The South African government has eased the stringent Covid-19 lockdown regulations, allowing children to be moved more easily between custodial parents.
Social Development Minister Lindiwe Zulu on Thursday told reporters in Pretoria that the movement of children should not expose the minors to coronavirus.
“It is a plea to parents … they need to appreciate the challenge faced by the country. They also need to be really sensitive to the fact that the movement of children might end giving us trouble. But because we believe in parents, we believe that parents have their children at heart, we believe they will take all precautionary measures and ensure that all the necessary directives given about washing of hands and not hanging around with those children – it is only from point A to point B,” said Zulu.
“This is not about stopping and visiting other people. It should not make life difficult for the police who have to enforce the process of movement. I do have confidence that the parents will appreciate this and make sure that they themselves as parents are safe, but also the children must be safe.”
Cooperative Governance and Traditional Affairs Minister Nkosazana Dlamini-Zuma announced the easing of some of the regulations but emphasized that the ongoing lockdown will not be abruptly lifted.
“Industries will slowly have to come onto the stream. Do not think we are changing the regulations, it is an orderly way of easing the lockdown. For now, the lockdown will end on the 30th of April, but even if its ends on the 30th of April, we cannot just say the lockdown has ended on this specific day and we open the floodgates. There has to be an orderly way. Expect that every week, new things will be coming onto the stream,” Dlamini-Zuma addressed reporters in Pretoria.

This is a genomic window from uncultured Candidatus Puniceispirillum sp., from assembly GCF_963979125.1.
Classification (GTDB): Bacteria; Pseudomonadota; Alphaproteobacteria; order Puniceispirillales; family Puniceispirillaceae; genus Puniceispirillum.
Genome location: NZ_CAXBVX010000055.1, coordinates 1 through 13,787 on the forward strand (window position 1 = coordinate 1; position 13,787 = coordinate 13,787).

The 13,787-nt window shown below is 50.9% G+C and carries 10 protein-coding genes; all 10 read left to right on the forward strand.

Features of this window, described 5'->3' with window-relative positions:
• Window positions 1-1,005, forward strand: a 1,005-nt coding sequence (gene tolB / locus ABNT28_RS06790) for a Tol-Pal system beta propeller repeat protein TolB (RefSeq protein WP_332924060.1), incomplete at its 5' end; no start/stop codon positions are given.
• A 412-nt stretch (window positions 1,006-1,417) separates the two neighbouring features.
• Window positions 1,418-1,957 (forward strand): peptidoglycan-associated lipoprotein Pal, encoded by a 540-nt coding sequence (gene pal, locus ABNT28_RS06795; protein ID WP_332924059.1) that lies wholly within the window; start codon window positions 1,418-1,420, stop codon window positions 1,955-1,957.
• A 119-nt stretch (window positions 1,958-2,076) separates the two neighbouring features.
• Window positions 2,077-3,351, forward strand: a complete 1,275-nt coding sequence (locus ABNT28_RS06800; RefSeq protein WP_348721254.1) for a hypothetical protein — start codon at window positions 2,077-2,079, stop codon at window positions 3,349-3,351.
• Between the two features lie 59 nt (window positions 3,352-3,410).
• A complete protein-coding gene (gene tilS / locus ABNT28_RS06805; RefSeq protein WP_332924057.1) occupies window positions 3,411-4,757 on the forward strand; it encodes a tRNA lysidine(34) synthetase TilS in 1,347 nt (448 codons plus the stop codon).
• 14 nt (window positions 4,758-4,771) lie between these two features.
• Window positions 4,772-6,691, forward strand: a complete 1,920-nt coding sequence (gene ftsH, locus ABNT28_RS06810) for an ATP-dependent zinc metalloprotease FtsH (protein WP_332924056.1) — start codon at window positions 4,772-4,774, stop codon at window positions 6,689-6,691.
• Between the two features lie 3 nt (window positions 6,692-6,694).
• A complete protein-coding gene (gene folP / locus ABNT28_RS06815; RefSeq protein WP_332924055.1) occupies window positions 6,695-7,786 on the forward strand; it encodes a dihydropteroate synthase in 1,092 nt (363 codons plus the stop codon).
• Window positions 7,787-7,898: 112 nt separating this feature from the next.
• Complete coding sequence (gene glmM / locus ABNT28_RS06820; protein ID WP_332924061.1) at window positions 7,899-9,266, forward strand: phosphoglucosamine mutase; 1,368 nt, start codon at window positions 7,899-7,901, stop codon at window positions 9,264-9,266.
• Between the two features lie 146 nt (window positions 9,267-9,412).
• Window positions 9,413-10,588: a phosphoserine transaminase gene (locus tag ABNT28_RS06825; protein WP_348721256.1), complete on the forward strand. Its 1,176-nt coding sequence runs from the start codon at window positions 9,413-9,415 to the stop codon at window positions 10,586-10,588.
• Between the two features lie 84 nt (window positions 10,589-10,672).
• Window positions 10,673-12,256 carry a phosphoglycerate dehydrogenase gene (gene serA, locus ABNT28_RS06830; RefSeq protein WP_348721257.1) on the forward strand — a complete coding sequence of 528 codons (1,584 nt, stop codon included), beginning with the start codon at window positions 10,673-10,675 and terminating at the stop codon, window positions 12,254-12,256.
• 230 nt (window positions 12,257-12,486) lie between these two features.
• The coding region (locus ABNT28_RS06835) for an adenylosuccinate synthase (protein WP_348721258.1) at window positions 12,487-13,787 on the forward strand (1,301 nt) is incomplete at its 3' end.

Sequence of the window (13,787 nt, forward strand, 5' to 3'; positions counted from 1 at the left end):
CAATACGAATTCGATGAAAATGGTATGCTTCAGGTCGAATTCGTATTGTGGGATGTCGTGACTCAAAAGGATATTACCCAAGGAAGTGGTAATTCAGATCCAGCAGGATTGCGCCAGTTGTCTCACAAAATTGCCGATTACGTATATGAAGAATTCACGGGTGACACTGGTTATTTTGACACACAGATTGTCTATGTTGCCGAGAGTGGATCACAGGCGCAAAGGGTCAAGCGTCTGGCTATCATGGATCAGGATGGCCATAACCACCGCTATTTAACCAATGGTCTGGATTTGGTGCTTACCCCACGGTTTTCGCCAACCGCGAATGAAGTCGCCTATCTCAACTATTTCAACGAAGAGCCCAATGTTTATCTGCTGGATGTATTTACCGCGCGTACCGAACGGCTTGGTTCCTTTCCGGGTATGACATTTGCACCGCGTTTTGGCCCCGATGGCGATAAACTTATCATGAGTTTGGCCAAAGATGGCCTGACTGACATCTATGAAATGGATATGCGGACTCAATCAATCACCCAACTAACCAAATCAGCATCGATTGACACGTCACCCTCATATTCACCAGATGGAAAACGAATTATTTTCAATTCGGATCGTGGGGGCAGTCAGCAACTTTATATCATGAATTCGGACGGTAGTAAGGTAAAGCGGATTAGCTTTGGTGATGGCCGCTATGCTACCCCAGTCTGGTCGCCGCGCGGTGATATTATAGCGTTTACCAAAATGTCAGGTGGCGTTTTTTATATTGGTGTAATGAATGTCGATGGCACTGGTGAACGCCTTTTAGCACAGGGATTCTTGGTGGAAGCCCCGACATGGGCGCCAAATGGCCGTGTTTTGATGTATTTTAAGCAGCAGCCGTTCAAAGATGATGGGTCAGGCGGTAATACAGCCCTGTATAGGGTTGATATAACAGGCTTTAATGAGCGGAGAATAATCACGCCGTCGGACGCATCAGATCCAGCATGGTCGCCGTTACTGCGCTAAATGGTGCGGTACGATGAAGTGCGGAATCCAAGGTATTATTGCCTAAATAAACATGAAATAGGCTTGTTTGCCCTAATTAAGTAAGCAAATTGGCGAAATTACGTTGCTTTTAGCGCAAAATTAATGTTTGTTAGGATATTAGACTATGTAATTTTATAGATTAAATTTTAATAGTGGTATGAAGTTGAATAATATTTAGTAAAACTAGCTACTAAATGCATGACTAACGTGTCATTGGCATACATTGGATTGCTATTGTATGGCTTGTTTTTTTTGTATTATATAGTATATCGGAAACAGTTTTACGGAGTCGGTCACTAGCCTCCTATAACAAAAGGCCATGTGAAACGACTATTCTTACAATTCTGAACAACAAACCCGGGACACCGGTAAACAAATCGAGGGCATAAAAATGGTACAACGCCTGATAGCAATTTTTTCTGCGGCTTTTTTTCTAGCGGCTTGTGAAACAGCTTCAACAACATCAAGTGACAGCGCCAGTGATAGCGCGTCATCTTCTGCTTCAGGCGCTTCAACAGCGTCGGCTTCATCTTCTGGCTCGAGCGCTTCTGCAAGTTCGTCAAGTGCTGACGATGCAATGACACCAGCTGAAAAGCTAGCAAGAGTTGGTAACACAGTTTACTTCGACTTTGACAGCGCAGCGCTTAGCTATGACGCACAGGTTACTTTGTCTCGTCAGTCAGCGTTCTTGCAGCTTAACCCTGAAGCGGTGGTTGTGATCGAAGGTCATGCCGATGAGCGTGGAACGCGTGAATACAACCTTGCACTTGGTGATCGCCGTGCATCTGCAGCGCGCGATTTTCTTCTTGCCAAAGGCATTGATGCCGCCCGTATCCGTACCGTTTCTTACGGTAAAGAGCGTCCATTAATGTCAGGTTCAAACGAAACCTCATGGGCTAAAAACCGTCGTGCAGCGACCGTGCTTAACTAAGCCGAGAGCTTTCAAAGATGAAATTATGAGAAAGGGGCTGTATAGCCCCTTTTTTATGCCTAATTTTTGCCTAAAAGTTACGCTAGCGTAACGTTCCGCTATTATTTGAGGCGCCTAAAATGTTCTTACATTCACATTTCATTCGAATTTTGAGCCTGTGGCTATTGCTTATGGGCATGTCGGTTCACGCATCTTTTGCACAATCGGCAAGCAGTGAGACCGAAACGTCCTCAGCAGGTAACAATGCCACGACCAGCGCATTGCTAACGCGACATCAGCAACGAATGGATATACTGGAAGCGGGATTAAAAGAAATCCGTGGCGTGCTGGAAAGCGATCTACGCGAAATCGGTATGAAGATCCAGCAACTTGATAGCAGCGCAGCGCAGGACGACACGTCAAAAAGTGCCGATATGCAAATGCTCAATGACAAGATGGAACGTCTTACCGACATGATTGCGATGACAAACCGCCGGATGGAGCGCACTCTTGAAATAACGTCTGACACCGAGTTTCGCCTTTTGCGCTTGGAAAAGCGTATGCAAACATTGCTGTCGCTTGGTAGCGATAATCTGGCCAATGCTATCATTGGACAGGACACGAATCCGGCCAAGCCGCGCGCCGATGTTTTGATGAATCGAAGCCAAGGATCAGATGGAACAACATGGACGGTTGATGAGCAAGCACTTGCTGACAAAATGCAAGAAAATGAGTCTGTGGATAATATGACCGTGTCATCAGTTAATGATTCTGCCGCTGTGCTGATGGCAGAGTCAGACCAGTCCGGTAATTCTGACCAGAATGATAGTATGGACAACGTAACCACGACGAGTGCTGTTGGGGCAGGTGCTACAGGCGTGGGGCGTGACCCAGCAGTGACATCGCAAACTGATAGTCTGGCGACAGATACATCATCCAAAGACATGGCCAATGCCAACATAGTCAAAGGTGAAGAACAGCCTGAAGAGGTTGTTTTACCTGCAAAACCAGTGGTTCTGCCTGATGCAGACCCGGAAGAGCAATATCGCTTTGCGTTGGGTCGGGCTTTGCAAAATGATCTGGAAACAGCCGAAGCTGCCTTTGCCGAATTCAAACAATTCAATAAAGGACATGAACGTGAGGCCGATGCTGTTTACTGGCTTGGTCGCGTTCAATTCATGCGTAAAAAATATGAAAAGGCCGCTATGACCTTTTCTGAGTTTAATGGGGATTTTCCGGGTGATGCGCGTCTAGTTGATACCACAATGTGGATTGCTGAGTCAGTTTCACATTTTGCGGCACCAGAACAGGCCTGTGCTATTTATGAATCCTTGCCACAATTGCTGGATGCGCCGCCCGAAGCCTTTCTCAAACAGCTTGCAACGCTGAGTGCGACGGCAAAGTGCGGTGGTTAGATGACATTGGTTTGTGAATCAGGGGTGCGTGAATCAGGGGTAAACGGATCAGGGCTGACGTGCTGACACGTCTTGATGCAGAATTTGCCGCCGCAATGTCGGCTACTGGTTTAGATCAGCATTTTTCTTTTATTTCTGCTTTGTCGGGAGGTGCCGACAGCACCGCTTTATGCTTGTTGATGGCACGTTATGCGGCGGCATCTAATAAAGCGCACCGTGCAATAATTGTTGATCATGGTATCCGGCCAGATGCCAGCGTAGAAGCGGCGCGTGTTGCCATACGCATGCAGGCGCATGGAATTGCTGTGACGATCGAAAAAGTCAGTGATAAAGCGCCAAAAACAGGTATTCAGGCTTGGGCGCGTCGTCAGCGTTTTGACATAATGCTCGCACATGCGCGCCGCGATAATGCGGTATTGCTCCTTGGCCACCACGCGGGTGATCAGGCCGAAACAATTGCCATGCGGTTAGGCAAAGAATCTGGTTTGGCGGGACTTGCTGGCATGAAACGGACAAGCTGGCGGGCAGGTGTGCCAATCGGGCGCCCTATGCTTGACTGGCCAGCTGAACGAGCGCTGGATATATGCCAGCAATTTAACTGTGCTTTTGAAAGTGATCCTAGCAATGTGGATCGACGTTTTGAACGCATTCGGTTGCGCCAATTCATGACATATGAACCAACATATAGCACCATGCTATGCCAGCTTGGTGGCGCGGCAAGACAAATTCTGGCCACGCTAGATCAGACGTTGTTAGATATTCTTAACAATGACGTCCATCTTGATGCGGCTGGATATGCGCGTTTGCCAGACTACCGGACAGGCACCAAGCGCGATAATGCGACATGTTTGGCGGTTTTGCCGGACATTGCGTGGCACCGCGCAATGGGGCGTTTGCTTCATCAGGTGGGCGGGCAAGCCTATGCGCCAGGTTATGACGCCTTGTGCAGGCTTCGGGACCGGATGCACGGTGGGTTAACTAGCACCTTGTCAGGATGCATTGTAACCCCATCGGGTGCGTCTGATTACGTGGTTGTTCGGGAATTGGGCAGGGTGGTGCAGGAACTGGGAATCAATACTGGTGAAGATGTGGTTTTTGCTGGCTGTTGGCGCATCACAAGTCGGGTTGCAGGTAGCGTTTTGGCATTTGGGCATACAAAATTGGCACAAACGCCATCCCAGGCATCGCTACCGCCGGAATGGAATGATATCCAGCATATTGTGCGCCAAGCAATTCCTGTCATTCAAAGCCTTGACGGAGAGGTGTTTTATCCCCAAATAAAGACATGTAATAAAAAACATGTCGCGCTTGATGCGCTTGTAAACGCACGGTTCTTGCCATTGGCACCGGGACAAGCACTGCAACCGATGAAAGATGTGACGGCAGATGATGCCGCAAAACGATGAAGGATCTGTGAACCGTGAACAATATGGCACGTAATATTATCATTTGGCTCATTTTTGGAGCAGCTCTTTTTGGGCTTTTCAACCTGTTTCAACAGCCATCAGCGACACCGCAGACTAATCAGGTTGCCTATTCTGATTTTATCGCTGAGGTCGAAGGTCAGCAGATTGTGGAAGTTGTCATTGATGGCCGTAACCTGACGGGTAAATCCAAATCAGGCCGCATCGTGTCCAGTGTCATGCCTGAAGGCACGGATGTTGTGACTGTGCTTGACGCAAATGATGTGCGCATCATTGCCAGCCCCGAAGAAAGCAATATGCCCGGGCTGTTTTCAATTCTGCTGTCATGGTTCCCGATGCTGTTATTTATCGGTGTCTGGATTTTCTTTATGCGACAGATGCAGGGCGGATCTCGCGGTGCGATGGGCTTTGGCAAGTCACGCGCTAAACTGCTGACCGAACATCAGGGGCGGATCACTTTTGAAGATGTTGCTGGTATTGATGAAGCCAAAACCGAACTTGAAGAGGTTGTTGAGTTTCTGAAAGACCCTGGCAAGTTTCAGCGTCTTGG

“Some [restrictions] will remain in place for a very long time.”
South Africa remains the most affected country in Africa by the pandemic, with 2,506 confirmed cases of Covid-19. The fatalities in the country have also risen to 34, according to statistics released by the national department of health.
“We have been learning about this disease. We have now learnt that if the goods have been at sea for many days, the virus will not survive. So there is no need at the ports for the goods that have been at sea for a long time to be sanitized because the virus would have died,” said Dlamini-Zuma.
South Africa is going through a stringent national lockdown aimed at curbing the spread of Covid-19. The lockdown is accompanied by a string of regulations that limit the movement of citizens, who are expected to stay at home unless they are shopping for food, seeking medical help or supplies, banking, buying petrol, collecting social grants, or performing essential services.